Sounds like the Carolina Hurricanes are still trying to figure things out in the wake of Jordan Staal’s broken leg.
Staal, who’ll be sidelined for the next 3-4 months, left a fairly sizable hole at center and now it’s up to first-year head coach Bill Peters to fill it — which, according to Peters, is a work in progress.
“Who we’re going to have in the middle, that’s the one thing we don’t know, just because we still have these (preseason) games left to play,” Peters explained, per the Raleigh News & Observer. “Get Victor Rask there, see how well he does. Obviously we want to get (Riley Nash) in there.
“We still don’t know who’s going to play in that two-hole. But this week will be good to figure that out.”
Regardless of who gets the promotion, it’s clear Carolina is going to push someone into a bigger role than originally anticipated. Rask, the club’s second-round pick at the 2011 Draft, has never played in the NHL but could open in the top-six forward group. Jay McClement, signed from Toronto in the offseason largely for his penalty killing and faceoff prowess, could end up being the No. 3 center by default.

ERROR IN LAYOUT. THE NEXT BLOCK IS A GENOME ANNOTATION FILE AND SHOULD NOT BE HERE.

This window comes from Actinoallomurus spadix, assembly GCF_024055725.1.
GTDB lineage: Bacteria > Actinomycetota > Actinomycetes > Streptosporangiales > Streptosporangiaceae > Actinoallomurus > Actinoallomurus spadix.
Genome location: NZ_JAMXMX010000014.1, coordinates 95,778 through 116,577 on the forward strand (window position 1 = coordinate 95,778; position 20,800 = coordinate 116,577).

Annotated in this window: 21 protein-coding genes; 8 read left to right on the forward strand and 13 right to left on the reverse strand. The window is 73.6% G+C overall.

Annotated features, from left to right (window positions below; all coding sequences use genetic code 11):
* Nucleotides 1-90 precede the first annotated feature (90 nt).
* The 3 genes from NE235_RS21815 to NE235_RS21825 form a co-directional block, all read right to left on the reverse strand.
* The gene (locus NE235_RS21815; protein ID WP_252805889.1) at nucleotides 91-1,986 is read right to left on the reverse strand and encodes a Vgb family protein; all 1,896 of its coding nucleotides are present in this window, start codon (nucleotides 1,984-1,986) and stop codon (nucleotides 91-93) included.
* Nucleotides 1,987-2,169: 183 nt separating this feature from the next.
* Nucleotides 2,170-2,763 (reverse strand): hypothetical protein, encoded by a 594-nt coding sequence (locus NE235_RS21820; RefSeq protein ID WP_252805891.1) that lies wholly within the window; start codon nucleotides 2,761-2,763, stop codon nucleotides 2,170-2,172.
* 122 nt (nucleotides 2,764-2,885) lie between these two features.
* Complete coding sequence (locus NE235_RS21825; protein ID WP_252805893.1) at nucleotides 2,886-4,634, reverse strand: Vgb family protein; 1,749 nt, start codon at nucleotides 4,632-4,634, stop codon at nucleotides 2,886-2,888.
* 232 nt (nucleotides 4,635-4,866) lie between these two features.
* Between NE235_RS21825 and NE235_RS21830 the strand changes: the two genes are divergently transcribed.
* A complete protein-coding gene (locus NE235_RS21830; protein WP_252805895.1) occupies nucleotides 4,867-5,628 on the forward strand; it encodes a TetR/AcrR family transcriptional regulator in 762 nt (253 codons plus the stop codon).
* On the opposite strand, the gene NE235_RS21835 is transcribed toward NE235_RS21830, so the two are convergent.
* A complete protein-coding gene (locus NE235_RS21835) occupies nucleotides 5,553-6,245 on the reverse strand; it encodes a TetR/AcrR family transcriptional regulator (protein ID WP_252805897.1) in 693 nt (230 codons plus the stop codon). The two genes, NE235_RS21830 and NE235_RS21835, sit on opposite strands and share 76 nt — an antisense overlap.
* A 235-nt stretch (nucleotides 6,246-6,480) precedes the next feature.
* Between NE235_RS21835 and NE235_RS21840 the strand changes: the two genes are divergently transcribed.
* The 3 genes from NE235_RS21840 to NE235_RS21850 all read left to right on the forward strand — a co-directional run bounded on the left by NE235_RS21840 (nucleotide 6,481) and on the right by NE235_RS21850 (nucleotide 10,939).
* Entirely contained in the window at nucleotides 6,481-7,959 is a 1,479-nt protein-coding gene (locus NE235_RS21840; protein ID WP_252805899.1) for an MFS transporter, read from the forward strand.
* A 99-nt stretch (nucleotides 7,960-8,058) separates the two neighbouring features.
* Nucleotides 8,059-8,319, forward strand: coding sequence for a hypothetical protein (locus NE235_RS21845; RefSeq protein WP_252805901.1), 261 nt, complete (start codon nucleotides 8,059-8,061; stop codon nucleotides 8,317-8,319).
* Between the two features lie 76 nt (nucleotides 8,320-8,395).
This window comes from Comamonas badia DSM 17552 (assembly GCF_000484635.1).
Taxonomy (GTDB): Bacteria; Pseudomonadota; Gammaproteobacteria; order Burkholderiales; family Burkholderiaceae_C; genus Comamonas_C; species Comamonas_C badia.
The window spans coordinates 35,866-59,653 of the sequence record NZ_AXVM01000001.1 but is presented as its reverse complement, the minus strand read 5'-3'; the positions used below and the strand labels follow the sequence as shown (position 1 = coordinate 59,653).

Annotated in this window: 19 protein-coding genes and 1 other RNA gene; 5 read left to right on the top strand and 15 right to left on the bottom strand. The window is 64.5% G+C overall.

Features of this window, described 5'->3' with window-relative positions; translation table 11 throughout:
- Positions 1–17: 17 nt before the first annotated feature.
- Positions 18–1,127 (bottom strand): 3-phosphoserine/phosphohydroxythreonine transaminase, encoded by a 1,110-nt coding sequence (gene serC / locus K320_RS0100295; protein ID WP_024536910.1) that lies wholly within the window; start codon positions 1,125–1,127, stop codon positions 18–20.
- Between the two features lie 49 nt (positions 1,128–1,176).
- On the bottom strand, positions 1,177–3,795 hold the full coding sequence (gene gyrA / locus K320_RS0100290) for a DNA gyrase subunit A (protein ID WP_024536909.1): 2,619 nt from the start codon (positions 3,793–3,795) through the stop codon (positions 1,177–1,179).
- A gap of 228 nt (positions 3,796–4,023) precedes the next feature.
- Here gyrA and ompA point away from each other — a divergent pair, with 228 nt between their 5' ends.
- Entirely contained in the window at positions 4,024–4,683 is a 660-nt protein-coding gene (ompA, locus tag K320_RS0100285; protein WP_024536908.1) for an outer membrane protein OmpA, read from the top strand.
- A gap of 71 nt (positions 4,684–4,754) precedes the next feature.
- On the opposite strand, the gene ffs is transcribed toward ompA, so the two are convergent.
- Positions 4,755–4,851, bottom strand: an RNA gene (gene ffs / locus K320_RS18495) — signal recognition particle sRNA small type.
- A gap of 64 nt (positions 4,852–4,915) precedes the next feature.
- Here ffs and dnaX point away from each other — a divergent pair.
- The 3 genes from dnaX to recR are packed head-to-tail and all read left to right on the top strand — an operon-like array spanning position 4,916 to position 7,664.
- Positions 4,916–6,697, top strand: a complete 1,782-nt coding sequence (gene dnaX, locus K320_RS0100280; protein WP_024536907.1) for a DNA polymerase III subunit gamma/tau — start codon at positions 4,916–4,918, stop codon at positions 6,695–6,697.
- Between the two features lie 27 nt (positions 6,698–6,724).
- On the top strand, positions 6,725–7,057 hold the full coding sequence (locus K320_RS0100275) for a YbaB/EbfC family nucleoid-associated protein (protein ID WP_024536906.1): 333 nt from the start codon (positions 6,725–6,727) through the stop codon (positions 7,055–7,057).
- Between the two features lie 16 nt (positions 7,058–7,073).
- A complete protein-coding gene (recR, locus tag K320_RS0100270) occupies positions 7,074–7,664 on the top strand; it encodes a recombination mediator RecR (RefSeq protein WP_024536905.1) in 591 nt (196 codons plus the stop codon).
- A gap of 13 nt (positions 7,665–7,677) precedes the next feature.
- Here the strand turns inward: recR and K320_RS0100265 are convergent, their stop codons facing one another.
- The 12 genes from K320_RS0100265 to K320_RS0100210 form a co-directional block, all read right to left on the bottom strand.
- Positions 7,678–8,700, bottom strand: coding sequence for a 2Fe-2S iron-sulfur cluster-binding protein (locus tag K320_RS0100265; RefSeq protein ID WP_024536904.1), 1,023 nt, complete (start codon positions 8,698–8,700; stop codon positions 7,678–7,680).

Then there’s Riley Nash.
A former first round pick (21st overall by Edmonton in 2007), Nash enjoyed a breakout campaign last year, registering career highs across the board: 10 goals, 24 points and 73 games played. And although Nash only averaged 12:40 TOI per game, it sounds like Peters is ready to give him an extended workload; Nash has skated in the preseason on a line with talented wingers in Jeff Skinner and Elias Lindholm and could be primed for another bump in production.
Whatever the ‘Canes decide, they’ll have to do it quickly. The team has just three preseason games left before opening the regular season on Oct. 10 with a home date against the Isles.
We’re not that far from the beginning of the 2014-15 season, and it doesn’t appear that the Pittsburgh Penguins are any less impressed with 2014 first-rounder Kasperi Kapanen.